Integrating Research with Practice
Biomedical research constantly produces new findings. While research is essential, translating this research data into health care practice is challenging. How do busy doctors turn research findings into real therapies for real patients? Doctors have to determine how often a relevant case may appear in their practice, how the case presents itself and how to incorporate the new research into a change in their practices. In a large group practice, such as PAMF, there is also the opportunity to improve how care is organized and delivered.
When Dr. Russel Lee started the Research Institute, he had this link between clinical practice and research in mind. At the Research Institute, doctors could work with researchers to test ideas for improving patient care that had occurred to them during clinical practice. They could then take this data and apply it in their practice. Researchers can explore data for patterns that may suggest ways to improve practice. This collaboration between clinical practice and research continues to this day. Examples include:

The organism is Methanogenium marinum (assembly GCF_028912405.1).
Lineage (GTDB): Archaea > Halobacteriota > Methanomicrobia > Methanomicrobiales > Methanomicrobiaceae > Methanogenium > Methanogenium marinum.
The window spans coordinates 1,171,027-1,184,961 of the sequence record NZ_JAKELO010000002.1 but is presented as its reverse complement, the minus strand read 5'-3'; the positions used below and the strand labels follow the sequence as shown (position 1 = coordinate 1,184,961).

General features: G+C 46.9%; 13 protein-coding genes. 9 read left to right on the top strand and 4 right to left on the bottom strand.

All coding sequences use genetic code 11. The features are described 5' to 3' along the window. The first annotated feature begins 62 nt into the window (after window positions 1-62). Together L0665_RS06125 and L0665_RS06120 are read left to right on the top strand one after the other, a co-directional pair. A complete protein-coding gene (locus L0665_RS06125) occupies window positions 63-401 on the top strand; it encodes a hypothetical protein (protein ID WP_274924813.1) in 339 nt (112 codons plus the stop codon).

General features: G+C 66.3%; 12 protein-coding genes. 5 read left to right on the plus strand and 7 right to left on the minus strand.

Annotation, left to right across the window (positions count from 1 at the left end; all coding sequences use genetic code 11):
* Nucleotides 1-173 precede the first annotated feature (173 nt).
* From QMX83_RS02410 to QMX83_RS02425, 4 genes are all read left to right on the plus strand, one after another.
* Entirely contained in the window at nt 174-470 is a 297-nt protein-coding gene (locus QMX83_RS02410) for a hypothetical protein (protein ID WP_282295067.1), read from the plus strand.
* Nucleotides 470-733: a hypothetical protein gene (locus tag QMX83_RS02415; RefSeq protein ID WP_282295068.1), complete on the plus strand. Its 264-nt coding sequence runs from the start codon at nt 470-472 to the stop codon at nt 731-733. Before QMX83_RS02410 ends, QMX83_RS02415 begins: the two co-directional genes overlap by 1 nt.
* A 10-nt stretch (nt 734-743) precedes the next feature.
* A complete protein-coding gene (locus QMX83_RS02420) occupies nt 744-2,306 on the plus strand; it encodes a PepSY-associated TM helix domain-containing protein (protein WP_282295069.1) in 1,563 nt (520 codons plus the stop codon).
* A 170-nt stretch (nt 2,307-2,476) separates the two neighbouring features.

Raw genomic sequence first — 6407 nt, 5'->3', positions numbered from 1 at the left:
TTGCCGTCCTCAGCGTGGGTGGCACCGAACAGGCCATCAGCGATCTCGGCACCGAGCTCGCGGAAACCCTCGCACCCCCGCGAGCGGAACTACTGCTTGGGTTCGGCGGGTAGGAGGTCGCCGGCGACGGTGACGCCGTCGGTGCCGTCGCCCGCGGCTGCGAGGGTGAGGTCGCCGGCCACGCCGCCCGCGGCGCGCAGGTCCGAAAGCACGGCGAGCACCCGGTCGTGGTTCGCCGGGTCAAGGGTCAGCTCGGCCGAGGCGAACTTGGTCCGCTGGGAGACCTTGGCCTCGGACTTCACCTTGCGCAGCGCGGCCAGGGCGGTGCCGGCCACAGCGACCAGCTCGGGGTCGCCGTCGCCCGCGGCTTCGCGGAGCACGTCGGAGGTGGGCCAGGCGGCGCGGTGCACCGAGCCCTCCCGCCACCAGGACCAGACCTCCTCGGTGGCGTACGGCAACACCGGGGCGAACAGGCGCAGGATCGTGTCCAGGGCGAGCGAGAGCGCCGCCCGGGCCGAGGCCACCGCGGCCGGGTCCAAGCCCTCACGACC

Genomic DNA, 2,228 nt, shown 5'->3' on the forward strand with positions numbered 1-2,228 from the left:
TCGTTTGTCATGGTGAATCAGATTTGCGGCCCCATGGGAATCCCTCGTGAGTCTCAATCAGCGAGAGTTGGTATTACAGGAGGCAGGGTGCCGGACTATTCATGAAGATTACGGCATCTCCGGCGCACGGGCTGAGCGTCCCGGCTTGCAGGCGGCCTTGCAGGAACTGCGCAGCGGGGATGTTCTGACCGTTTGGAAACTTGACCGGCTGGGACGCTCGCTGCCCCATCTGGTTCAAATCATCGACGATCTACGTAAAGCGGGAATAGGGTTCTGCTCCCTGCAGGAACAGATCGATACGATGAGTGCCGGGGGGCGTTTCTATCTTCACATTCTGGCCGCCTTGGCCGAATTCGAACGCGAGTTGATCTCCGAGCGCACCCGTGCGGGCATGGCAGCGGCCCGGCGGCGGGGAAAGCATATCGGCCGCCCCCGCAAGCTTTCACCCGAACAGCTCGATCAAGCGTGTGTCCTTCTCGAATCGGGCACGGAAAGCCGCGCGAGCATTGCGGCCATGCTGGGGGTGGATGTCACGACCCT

- Developing evidence based on PAMF patients showing the relationship between risk of diabetes and weight varies across Asian subgroups. such as people from China, India, Japan and the Philippines.
- Mounting a randomized controlled trial assessing a computer-based approach to help patients manage their diabetes.
- Examining whether adding physician-specific incentives to improve the quality of care for specific conditions leads to more rapid improvement in quality than the usual approaches.
- Understanding the variability across physicians in the use of services to treat common acute and chronic illnesses.
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